Israelis take to artificial turf

If you think your neighbor's grass is looking greener these days, take a closer look - it may be artificial turf.

Noam Gad 88 224 (photo credit: Courtesy)
Noam Gad 88 224
(photo credit: Courtesy)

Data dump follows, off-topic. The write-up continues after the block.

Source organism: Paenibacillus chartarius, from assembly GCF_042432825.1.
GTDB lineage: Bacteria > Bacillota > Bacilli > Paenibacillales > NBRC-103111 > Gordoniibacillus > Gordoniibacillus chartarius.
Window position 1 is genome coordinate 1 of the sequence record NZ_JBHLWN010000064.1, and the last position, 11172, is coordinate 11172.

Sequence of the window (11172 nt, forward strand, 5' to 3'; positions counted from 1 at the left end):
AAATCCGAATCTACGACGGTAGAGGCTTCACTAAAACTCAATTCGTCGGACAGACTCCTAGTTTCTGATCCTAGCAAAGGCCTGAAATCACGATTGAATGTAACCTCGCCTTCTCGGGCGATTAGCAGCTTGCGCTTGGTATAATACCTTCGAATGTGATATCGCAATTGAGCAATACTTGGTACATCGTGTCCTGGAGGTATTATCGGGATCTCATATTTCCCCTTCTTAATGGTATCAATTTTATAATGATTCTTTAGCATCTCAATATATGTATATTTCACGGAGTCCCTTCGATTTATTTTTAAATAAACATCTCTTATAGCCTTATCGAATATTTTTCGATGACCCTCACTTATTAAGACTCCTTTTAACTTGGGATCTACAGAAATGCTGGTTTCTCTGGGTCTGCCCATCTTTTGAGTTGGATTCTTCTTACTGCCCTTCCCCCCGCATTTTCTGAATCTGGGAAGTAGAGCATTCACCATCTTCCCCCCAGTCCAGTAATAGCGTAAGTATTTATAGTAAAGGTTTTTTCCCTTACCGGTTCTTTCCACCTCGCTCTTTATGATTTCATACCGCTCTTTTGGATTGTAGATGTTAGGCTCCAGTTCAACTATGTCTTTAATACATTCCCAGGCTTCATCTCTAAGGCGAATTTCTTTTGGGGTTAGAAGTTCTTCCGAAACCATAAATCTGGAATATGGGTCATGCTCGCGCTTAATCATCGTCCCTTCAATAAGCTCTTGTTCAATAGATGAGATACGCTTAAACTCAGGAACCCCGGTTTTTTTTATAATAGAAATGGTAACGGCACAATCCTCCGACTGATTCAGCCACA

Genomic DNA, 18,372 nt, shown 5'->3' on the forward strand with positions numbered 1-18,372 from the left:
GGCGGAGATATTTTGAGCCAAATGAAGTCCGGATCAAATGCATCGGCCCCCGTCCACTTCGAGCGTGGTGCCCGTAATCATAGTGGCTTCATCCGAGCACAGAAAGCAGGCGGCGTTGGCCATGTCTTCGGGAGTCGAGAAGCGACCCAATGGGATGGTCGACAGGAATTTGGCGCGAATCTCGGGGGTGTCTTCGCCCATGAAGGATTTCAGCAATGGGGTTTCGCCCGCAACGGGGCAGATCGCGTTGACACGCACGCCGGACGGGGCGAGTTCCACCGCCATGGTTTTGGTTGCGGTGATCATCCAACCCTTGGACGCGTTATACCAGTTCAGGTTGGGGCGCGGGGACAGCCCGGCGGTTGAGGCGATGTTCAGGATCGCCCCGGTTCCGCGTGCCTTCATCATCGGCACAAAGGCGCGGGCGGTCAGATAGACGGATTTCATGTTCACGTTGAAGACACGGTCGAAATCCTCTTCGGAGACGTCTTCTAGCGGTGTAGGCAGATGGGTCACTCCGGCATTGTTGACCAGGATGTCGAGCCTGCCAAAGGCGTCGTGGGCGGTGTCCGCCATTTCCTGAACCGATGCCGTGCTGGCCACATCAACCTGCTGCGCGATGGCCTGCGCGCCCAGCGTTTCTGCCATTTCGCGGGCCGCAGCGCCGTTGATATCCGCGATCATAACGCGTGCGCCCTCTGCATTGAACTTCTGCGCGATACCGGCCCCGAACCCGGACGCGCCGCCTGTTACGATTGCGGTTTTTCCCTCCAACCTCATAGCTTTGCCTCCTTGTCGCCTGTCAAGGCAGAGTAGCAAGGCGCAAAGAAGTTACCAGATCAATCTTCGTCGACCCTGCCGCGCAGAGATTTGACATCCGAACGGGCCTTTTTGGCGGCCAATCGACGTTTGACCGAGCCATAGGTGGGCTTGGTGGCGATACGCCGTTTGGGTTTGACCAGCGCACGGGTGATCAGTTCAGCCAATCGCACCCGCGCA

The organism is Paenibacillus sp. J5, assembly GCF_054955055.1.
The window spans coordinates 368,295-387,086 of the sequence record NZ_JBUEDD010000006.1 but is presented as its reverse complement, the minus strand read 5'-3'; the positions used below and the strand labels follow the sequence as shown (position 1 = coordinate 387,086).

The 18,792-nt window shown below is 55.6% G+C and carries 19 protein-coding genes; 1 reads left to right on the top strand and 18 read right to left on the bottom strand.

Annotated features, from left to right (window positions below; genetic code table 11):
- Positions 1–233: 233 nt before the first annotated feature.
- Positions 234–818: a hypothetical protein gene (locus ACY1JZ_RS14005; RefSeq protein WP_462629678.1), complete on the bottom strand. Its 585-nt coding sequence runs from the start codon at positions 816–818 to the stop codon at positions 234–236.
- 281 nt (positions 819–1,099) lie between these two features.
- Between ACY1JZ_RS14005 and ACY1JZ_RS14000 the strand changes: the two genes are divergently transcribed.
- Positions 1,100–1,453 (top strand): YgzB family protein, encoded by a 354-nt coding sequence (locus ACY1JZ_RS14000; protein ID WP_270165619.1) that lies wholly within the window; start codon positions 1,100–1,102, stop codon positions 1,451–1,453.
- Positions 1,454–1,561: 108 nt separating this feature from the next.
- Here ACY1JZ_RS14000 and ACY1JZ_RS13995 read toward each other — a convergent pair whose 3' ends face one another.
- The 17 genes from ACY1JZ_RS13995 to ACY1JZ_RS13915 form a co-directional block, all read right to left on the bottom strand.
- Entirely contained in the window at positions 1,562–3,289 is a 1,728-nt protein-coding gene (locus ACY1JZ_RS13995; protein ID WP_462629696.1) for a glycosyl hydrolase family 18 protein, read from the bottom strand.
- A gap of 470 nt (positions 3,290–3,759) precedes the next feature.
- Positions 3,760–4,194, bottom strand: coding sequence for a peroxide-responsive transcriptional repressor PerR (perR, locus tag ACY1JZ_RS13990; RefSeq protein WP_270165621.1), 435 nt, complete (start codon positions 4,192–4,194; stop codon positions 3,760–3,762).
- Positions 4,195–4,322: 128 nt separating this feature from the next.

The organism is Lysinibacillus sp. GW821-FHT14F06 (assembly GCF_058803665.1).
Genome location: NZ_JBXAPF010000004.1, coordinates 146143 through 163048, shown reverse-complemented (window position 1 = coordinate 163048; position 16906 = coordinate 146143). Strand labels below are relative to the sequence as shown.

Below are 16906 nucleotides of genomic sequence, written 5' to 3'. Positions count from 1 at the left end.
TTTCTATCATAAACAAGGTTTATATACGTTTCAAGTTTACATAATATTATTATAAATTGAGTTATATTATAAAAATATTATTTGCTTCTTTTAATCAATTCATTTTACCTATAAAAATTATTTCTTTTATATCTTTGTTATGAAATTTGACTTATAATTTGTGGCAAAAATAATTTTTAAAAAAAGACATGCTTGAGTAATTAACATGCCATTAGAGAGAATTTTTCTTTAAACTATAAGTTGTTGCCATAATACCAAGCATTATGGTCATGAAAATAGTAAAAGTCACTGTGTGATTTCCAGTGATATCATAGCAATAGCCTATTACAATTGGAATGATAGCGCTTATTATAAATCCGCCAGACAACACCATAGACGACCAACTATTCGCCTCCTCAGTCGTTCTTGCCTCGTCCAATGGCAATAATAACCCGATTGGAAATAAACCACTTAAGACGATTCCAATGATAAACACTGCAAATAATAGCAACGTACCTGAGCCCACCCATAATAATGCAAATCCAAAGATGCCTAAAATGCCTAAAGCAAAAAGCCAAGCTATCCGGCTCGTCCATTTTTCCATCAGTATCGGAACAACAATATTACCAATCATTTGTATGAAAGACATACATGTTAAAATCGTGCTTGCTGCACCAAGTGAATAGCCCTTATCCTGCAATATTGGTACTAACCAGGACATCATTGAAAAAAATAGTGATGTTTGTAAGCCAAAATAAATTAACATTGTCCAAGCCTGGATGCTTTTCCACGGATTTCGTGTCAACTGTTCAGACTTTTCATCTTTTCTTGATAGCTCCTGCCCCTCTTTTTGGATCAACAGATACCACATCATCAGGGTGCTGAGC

If you think your neighbor's grass is looking greener these days, take a closer look - he may have replaced his lawn with artificial turf. If so, he would be one of a growing number of Israelis who are deciding to put down polyethylene in their front yard, ditching the chores of mowing and weeding for a substitute that may look the same, or even better, than regular grass to the untrained eye. Once the exclusive province of sports stadiums, where it often received a bad reputation with fans and players alike, the newest generation of artificial turf is softer and more natural feeling, and a recent drop in prices has won over many Israelis. Shimon Hamu, CEO of Pashut Yarok (simply green), an artificial turf importer, says since the market for private homes opened up in 2000, the price of a square meter of turf, with installation costs, has dropped from NIS 450 to NIS 250, or even NIS 150. Hamu says Israeli consumers are among the most enthusiastic about the artificial turf, although the concept is beginning to catch on elsewhere, especially in dry areas such as the Persian Gulf. According to statistics provided by Pashut Yarok, artificial grass accounts for about 20 percent of all lawn installations in Israel, a NIS 30 million business. Of course, the purists aren't impressed. Oded Yafe, a consultant and "plant doctor" who works both in agriculture and in private homes, says, "You either have grass or you don't." Yafe derided the artificial substitutes as "plastic with leaves," saying a true gardener must invest in his plants, giving them water, fertilizer and pest control. Hamu says that is exactly what is turning his clients away from natural grass. "I have elderly clients, institutions that don't want to be bothered by upkeep," he says, "but my biggest buyers are the 'spoiled age' of 30-40, who simply don't find pleasure in mowing their lawn." Hamu says because the price of water is not very high here, very few customers switch to artificial grass in order to save water. Noam Gad, of the Gar'in store in Jerusalem's Givat Shaul neighborhood, says business is booming for artificial grass. Gad sells a variety of grasses, with the length of grass and the quality of texture the main price determinants. The lowest-cost "Junior" variety, at about NIS 75 (excluding installation), is more like a green carpet than anything that can be compared to live grass. Its "grass" fibers are short and tough, reminiscent of a Velcro strip. Moving up to the premium varieties, such as the NIS 167 "Caesar" variety, the grass fibers are softer and longer, allowing them to be brushed into a wavy look. Although it would be hard to imagine confusing them with real grass, especially from close up, they do provide a soft, comfortable feel that could be appropriate for a front lawn. Silicon beads, sand or crushed rubber (often made of recycled materials) are frequently added to the grass so that it stands up straight and absorbs the pressure of footsteps. Gad says he receives orders from building contractors and private individuals, and that the artificial grass is especially popular with reception halls. He also has received a boost from this shemita year, when planting of real grass would be forbidden to religious Jews. But Yafe thinks institutions putting down artificial grass are making a mistake. "Think about a golf course," he says. "People come to see the green grass. If you put down artificial grass, people won't come." "A garden is something you grow with, the family grows, the children grow, and the garden grows," Yafe says. "Real grass breathes green life into a home. How could you put something 'dead' in its place?"